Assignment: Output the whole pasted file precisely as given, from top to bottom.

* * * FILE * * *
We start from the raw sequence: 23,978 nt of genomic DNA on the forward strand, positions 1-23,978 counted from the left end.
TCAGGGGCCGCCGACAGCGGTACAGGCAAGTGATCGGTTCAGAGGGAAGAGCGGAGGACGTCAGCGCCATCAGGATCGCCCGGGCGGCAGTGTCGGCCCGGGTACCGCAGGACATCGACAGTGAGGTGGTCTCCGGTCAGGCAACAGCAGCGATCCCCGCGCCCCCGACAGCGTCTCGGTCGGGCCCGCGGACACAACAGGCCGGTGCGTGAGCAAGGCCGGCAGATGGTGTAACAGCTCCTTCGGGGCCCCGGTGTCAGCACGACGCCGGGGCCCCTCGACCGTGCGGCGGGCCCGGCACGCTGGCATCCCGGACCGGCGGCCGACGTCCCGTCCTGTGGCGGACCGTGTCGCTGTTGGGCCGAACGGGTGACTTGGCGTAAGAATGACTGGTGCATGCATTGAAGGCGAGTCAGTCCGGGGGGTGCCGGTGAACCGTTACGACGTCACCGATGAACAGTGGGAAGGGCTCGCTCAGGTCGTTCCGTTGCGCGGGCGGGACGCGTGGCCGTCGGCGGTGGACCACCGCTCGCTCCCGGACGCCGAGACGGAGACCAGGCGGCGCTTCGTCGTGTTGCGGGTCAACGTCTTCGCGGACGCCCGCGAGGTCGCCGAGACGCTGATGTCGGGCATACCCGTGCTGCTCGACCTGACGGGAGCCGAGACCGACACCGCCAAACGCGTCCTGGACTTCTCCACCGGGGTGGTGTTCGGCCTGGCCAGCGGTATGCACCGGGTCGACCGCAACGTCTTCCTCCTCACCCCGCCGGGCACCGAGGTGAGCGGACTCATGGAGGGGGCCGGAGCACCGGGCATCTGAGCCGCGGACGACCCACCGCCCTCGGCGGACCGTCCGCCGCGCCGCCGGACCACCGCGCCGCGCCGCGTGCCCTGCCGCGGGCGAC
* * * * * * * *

We start from the raw sequence: 23,978 nt of genomic DNA on the forward strand, positions 1-23,978 counted from the left end.
TCAGGGGCCGCCGACAGCGGTACAGGCAAGTGATCGGTTCAGAGGGAAGAGCGGAGGACGTCAGCGCCATCAGGATCGCCCGGGCGGCAGTGTCGGCCCGGGTACCGCAGGACATCGACAGTGAGGTGGTCTCCGGTCAGGCAACAGCAGCGATCCCCGCGCCCCCGACAGCGTCTCGGTCGGGCCCGCGGACACAACAGGCCGGTGCGTGAGCAAGGCCGGCAGATGGTGTAACAGCTCCTTCGGGGCCCCGGTGTCAGCACGACGCCGGGGCCCCTCGACCGTGCGGCGGGCCCGGCACGCTGGCATCCCGGACCGGCGGCCGACGTCCCGTCCTGTGGCGGACCGTGTCGCTGTTGGGCCGAACGGGTGACTTGGCGTAAGAATGACTGGTGCATGCATTGAAGGCGAGTCAGTCCGGGGGGTGCCGGTGAACCGTTACGACGTCACCGATGAACAGTGGGAAGGGCTCGCTCAGGTCGTTCCGTTGCGCGGGCGGGACGCGTGGCCGTCGGCGGTGGACCACCGCTCGCTCCCGGACGCCGAGACGGAGACCAGGCGGCGCTTCGTCGTGTTGCGGGTCAACGTCTTCGCGGACGCCCGCGAGGTCGCCGAGACGCTGATGTCGGGCATACCCGTGCTGCTCGACCTGACGGGAGCCGAGACCGACACCGCCAAACGCGTCCTGGACTTCTCCACCGGGGTGGTGTTCGGCCTGGCCAGCGGTATGCACCGGGTCGACCGCAACGTCTTCCTCCTCACCCCGCCGGGCACCGAGGTGAGCGGACTCATGGAGGGGGCCGGAGCACCGGGCATCTGAGCCGCGGACGACCCACCGCCCTCGGCGGACCGTCCGCCGCGCCGCCGGACCACCGCGCCGCGCCGCGTGCCCTGCCGCGGGCGAC